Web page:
The Role of Seniority at U.S. Work Places: A Report on Some New Evidence

19 Pages Posted: 28 Jun 2001 Last revised: 11 Sep 2021

See all articles by James L. Medoff

James L. Medoff

Harvard University - Department of Economics; National Bureau of Economic Research (NBER)

Katharine G. Abraham

University of Maryland - Joint Program in Survey Methodology and Department of Economics; National Bureau of Economic Research (NBER)

Date Written: 1981

Abstract

This study discusses newly collected data concerning the role played by seniority in U.S. firms' termination and promotion decisions. The new information, based on 561 usable responses to a nation-wide survey of companies conducted by the authors, sheds light on two key questions: For what percentage of U.S. private sector employees (outside of agriculture and construction) is seniority -- per se (that is, seniority independent of current performance) rewarded in promotion decisions? For what percentage does protection against job loss grow with seniority even when current value to the firm does not? While there appear to be important differences for hourly versus salaried employees and for those covered by collective bargaining versus those not so covered, the new evidence presented strongly supports the claim that seniority independent of productivity plays a major role in the compensation and termination decisions affecting all employee groups at most U.S. workplaces.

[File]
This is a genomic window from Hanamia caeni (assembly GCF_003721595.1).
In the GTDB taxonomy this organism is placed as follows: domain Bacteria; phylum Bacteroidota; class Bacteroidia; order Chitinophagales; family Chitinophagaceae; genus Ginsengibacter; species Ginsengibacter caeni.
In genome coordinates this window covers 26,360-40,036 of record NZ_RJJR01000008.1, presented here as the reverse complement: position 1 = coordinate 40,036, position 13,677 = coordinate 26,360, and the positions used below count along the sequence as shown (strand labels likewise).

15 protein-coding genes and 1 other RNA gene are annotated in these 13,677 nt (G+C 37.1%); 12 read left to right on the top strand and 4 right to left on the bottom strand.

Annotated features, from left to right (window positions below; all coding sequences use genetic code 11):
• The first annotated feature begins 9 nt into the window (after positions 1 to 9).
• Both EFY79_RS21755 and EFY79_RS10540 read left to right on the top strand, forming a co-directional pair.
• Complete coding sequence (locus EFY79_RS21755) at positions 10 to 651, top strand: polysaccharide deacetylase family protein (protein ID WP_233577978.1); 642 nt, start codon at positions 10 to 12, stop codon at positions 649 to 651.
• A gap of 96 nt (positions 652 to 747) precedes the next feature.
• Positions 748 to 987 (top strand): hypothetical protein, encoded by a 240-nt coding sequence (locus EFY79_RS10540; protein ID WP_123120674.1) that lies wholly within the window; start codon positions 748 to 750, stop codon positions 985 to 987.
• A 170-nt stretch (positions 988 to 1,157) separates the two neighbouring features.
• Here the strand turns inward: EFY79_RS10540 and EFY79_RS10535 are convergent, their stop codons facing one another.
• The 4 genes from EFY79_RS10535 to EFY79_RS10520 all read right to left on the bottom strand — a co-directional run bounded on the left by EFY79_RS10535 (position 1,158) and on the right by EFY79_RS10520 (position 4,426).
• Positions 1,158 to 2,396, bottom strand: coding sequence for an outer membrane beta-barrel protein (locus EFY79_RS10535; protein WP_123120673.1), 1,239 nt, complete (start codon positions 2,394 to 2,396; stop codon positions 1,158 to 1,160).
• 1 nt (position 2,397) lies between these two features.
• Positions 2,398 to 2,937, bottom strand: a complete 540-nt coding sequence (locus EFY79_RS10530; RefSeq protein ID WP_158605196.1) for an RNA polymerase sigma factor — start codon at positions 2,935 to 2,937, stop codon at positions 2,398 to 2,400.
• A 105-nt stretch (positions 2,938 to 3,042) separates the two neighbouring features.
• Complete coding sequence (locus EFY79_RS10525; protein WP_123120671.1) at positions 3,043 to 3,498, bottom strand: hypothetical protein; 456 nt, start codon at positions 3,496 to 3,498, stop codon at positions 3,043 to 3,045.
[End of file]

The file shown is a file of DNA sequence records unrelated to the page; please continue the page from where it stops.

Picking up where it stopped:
Suggested Citation

Medoff, James L. and Abraham, Katharine G., The Role of Seniority at U.S. Work Places: A Report on Some New Evidence (1981). NBER Working Paper No. w0618, Available at SSRN: https://ssrn.com/abstract=275374

James L. Medoff (Contact Author)

Harvard University - Department of Economics ( email )

Littauer Center
Room 115
Cambridge, MA 02138
United States
617-495-4209 (Phone)

National Bureau of Economic Research (NBER)

1050 Massachusetts Avenue
Cambridge, MA 02138
United States

Katharine G. Abraham

University of Maryland - Joint Program in Survey Methodology and Department of Economics ( email )

College Park, MD 20742
United States

National Bureau of Economic Research (NBER)

1050 Massachusetts Avenue
Cambridge, MA 02138
United States

Do you have a job opening that you would like to promote on SSRN?

Paper statistics

Downloads
36
Abstract Views
1,247
PlumX Metrics